Thai democracy at 85: Matured with wisdom or dying of old age?

opinion June 30, 2017 01:00

By Titipol Phakdeewanich
Special to The Nation

Eighty-five years ago, on June 24, 1932, Thai democracy was born through a coup d’etat that ended absolute monarchy. The time has now come for Thailand to be honest with itself and ask whether democracy is truly necessary for the country and its people.

The decades since 1932 have seen repeated public rejections of democracy. The most recent came with political protests by the People’s Democratic Reform Committee (PDRC) in 2013-2014, which called for military intervention to oust the elected government of Yingluck Shinawatra. 

The PDRC acted as a catalyst for the National Council for Peace and Order (NCPO) to stage a coup on May 22, 2014, which once again derailed Thailand’s democratic progress. The PDRC movement was the starkest example in recent history of Thais’ rejection of democracy, with millions openly embracing military governance.

Since the 2014 coup, some Thai and foreign observers have been misled into believing that the return to “business as usual” means Thailand is now politically stable. But this perceived calmness is only a consequence of the NCPO’s political suppression of opposition groups, and not a reflection of real unity and reconciliation.

“We have basically been treated the same all along since the 2014 coup – being followed, monitored and told what we can and cannot do, because they [the military] say we should avoid making trouble. ‘The country is now doing well and the military is paving the way towards democracy.’ This is what they told us,” said a red-shirt from a rural area in Ubon Ratchathani province, commenting  anonymously.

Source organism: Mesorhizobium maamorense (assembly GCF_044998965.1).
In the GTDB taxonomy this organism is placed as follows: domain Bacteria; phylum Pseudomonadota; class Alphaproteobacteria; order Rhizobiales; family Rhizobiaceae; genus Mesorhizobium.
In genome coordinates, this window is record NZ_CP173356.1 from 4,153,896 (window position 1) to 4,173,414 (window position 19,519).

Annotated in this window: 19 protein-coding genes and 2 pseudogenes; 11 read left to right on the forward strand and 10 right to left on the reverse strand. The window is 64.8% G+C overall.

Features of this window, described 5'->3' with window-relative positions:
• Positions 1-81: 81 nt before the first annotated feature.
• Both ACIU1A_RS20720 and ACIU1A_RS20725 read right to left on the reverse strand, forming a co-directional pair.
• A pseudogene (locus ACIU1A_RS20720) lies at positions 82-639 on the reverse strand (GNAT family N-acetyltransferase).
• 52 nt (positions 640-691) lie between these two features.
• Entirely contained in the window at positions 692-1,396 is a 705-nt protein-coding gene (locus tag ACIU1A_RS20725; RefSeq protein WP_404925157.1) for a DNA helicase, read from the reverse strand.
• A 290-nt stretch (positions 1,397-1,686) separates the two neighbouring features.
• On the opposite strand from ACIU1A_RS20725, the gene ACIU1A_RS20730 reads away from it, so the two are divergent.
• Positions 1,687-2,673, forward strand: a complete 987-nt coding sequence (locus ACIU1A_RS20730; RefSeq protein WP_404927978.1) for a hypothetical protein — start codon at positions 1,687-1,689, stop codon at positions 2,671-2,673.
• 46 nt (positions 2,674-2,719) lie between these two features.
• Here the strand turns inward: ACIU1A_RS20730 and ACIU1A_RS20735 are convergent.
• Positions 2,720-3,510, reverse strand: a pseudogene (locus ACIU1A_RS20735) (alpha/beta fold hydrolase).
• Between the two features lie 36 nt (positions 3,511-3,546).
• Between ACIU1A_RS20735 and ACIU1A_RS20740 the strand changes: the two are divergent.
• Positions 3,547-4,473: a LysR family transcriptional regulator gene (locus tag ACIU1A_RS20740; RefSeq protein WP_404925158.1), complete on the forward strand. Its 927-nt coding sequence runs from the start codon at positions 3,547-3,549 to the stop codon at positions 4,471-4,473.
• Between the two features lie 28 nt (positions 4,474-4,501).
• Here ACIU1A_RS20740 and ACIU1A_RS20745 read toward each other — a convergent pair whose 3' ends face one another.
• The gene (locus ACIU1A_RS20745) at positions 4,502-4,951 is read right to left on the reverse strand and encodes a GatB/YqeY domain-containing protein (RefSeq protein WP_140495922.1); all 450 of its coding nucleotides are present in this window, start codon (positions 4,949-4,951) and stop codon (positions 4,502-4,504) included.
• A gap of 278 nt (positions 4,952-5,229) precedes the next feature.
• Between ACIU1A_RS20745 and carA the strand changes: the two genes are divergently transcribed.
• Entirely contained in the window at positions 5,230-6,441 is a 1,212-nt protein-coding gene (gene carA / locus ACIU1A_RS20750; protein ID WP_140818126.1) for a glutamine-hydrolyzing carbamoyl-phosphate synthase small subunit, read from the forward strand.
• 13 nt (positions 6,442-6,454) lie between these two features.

His report is typical of many that detail suppression of free speech and politics outside the capital, Bangkok, as a consequence of the NCPO’s campaign of “attitude adjustment”, “visits”, “informing the people”, and “giving guidelines”. The tide of criticism goes largely unreported in the mainstream media, instead finding voice in social media channels such as Facebook, Twitter and Instagram.

During three years of NCPO rule, Thailand has faced strong criticism from international partners, including the European Union, the United States and the United Nations. The junta has rigorously defended itself, using the rhetoric of “domestic matters”, “Thainess” and “cultural uniqueness” to dismiss its obligations and commitments to international laws and universal principles of democracy, such as compliance with the International Covenant on Civil and Political Rights.

Meanwhile the NCPO, with support from the PDRC, has been rather successful in demonising democracy at home, while claiming to have reinstalled “Thainess” as part of the reform process. 

Evidence of that success comes in growing calls for the military to stay on in power so it can fulfil its mission of national reform. However, political observers and millions of Thais are now questioning whether the country is actually undergoing genuine reform, or rather being returned to where it was before the bloodless revolution of 1932.